Melbourne Infant Study: BCG for Allergy and Infection Reduction (MIS BAIR)

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Can Bacille Calmette-Guérin (BCG) vaccination influence the development of an infant’s immune system so that it’s better at fighting infections and is less prone to allergy? 

Since 2015, this study has been investigating whether a 100-year-old vaccine developed to prevent tuberculosis, BCG vaccine, could also help reduce allergies, eczema, infections and asthma in infants and children.

Since 2015, this study has been investigating whether a 100-year-old vaccine developed to prevent tuberculosis, BCG vaccine, could also help reduce allergies, eczema, infections and asthma in infants and children.

Overview

Since 2015, this study has been investigating whether a 100-year-old vaccine developed to prevent tuberculosis, called Bacille Calmette-Guérin (BCG) vaccine, could also help reduce allergies, eczema, infections and asthma in infants and children.

Why is this research important?

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Allergies

One in 10 Melbourne infants develop a food allergy by 12 months of age.

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Eczema

Almost a third of babies suffer from eczema before their first birthday.

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Chest infection

Nearly half of infants will have a chest infection in the first year of life.

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Asthma

Around 10 percent of children under 14 have asthma as a long-term condition.


What is the MIS BAIR study?

Investigating the immune boosting effects of BCG vaccine in Australian children, led by Professor Nigel Curtis.

msbair logo v5Until the 1980s, Bacille Calmette-Guérin (BCG) vaccine was given to Australian children to prevent tuberculosis (TB). Routine administration was discontinued because of the country’s low prevalence of TB.

However, BCG is still administered to over 120 million infants worldwide each year. In high-mortality countries, neonatal BCG vaccination is associated with a halving in mortality in the first year of life. Research also shows the 100-year-old vaccine boosts immunity to protect against respiratory viral infections.

To find out more, in 2015, the Murdoch Children’s Research Institute launched the MIS BAIR trial led by Chief Investigator Professor Nigel Curtis. The global study team is exploring the immune boosting effects of BCG in Melbourne children and whether this vaccine can reduce the risk of diseases such as food allergy, eczema and asthma.

Ultimately, by understanding the 'off-target' effects of BCG vaccine, the study could change the trajectory of children’s health and contribute to decreased childhood allergies and infections.

MIS BAIR part one

Funded by the National Health and Medical Research Council (NHMRC), the MIS BAIR randomised controlled trial recruited over 1200 babies with half receiving the BCG vaccine within 10 days of birth. Investigators studied differences between the two groups during the first year of life, looking for the causes and signs of food allergy, eczema and infections.

MIS BAIR part two

Thanks to additional funding from the National Health and Medical Research Council (NHMRC), part two of the study extends the original MIS BAIR project. The study team has continued to compare children in the original two groups until age five, looking at the same clinical outcomes with the addition of asthma.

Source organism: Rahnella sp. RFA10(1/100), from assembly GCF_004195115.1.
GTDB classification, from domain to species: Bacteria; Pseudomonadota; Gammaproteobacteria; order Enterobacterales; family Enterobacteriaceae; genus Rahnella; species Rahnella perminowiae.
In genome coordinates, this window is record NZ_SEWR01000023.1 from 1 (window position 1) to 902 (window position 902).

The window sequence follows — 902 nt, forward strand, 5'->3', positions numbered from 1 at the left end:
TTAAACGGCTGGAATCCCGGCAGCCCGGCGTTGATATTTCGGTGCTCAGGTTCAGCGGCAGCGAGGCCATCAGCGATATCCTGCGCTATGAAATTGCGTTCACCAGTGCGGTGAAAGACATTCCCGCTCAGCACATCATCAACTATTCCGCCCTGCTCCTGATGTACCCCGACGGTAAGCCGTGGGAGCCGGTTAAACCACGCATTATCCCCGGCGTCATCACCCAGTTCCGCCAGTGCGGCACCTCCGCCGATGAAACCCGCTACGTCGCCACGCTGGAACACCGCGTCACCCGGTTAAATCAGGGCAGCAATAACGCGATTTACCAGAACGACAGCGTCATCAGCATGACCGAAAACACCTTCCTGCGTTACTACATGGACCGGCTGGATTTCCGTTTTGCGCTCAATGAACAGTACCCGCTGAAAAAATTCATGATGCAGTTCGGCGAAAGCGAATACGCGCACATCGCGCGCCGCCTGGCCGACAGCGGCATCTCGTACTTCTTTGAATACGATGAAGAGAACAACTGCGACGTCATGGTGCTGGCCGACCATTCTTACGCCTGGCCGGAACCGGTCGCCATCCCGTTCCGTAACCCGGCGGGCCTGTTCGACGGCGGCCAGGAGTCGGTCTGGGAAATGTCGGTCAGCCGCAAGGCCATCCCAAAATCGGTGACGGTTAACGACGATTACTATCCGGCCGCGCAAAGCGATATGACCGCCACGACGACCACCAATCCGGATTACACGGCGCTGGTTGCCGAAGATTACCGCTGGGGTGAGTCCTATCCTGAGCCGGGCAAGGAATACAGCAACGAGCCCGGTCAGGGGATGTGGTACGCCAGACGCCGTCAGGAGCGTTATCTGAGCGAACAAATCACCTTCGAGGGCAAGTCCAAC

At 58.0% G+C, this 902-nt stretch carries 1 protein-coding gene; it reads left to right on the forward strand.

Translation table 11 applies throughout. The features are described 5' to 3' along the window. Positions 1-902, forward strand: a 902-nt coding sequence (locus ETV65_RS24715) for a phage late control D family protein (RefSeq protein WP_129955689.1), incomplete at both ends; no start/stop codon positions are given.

Flagship AllergyHow common is childhood allergy in Australia?

Allergic diseases have risen dramatically over the past few decades in Australia. In fact, we now have the highest documented rates worldwide.

  • Almost a third of babies have suffered from eczema by 12 months of age.
  • One in 10 will have an allergy to at least one food at one year of age.
  • One in 10 Australians suffer from asthma.

What is the BCG vaccine?

BCG vaccine is used to prevent tuberculosis (TB). Given at birth, it is one of the oldest, most widely used and well-tolerated vaccines.

The vaccine is routinely given to babies in many developed countries, including Ireland and some parts of the UK and Europe. This vaccine is no longer routinely given in Australia, as we are fortunate to have very low rates of TB.

Can BCG reduce allergy and infection?

BCG vaccine has been found to have beneficial effects on the immune system over and above its protective effect against TB.

Studies suggest the vaccine may help prevent infection as well as reduce allergic diseases such as eczema, food allergy, hay fever and asthma.

Prevention of infant eczema by neonatal BCG vaccination-the MIS BAIR randomised controlled trial

Hear from Dr Laure Pittet, a paediatrician at the Murdoch Children’s Research Institute and The University of the Melbourne, as she discusses early MIS BAIR findings. Laure explains how the MIS BAIR trial found that neonatal BCG vaccination reduces the risk of eczema at 12 months of age, particularly in high-risk infants.
Hear from Dr Laure Pittet, a paediatrician at the Murdoch Children’s Research Institute and The University of the Melbourne, as she discusses early MIS BAIR findings. Laure explains how the MIS BAIR trial found that neonatal BCG vaccination reduces...
Hear from Dr Laure Pittet, a paediatrician at the Murdoch Children’s Research Institute and The University of the Melbourne, as she discusses early MIS BAIR findings. Laure explains how the MIS BAIR trial found that neonatal BCG vaccination reduces the risk of eczema at 12 months of age, particularly in high-risk infants.
Professor Nigel Curtis

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